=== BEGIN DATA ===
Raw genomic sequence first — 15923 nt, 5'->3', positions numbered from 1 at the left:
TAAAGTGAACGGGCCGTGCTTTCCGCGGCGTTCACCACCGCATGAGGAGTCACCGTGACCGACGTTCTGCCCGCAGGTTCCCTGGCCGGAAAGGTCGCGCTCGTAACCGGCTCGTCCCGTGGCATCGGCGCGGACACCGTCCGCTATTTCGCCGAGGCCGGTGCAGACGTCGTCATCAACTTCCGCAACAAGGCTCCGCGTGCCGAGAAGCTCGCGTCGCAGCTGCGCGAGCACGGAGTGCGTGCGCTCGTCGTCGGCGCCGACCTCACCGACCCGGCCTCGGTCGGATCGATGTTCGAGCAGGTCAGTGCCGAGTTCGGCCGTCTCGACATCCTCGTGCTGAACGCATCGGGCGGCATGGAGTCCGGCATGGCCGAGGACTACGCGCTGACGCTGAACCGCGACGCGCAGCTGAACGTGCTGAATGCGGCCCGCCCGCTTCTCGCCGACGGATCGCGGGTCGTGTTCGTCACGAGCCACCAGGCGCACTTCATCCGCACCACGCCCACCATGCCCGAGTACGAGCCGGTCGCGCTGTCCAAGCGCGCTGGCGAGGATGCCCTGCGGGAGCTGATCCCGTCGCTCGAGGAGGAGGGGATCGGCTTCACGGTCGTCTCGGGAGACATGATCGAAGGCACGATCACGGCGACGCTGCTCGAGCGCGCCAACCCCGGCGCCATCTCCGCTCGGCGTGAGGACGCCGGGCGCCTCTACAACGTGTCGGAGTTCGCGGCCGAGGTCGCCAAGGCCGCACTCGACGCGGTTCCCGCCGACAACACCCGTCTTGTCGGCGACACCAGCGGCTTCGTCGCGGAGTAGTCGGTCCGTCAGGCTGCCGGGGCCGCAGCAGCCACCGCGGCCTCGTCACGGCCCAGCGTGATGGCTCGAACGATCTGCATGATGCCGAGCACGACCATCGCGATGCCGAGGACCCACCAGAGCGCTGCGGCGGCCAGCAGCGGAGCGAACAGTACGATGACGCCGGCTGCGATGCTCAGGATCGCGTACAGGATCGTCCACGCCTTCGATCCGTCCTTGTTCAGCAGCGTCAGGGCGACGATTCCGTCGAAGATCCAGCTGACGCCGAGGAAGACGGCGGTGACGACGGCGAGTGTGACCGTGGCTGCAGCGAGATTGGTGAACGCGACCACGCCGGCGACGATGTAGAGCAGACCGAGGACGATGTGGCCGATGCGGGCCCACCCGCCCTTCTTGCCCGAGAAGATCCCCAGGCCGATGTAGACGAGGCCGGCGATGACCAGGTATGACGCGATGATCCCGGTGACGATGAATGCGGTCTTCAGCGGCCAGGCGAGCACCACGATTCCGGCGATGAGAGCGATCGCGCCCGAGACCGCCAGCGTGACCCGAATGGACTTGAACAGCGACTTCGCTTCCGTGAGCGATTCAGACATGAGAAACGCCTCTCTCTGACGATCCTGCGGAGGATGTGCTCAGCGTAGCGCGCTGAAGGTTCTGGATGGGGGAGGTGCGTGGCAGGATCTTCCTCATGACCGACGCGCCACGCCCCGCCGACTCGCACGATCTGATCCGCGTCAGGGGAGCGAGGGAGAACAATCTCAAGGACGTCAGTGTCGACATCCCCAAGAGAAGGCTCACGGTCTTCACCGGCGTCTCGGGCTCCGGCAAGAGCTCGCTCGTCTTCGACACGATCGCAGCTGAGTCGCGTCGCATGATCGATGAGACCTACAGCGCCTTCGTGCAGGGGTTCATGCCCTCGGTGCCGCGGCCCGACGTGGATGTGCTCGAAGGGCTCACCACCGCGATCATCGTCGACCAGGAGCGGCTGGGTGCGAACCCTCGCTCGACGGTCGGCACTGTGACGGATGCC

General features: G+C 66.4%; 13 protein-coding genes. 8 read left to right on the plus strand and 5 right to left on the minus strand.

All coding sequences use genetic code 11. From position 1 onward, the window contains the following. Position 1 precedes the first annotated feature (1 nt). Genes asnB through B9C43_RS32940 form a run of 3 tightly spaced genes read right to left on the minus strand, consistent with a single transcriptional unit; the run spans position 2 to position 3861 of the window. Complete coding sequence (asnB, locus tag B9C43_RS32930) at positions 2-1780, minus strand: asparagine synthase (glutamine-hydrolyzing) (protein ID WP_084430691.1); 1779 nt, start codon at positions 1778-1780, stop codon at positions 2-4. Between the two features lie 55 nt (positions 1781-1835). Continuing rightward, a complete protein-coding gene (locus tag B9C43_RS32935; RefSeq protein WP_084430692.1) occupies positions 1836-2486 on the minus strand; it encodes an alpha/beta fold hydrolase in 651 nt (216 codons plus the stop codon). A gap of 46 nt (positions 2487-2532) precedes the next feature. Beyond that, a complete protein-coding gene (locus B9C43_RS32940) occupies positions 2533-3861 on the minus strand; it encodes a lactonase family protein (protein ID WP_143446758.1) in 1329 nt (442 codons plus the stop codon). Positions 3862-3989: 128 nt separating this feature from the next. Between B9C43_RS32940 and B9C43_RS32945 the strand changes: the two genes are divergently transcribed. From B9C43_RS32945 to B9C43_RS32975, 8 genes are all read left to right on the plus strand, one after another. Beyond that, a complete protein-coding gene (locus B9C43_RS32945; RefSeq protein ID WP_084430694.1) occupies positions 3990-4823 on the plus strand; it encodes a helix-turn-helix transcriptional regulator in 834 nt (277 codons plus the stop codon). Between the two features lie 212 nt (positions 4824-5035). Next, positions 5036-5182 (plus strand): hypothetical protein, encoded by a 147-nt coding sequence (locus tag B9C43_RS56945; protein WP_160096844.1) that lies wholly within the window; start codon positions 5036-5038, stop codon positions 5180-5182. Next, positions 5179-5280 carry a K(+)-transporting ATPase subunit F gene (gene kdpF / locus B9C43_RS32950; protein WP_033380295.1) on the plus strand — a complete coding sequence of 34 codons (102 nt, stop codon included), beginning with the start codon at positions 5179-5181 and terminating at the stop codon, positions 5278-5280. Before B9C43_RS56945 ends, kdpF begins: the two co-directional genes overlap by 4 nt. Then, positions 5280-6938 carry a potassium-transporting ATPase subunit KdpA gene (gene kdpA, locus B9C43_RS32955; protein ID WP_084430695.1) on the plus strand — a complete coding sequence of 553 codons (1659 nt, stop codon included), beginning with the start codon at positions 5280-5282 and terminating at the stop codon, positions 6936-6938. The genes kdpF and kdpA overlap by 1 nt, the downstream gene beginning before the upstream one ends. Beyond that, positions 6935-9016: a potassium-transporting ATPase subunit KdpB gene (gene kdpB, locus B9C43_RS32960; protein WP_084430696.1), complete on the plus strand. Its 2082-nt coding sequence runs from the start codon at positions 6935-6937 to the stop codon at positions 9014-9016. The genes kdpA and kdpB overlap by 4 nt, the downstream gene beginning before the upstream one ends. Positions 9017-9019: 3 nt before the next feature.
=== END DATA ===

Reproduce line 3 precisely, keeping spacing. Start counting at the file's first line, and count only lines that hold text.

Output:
General features: G+C 66.4%; 13 protein-coding genes. 8 read left to right on the plus strand and 5 right to left on the minus strand.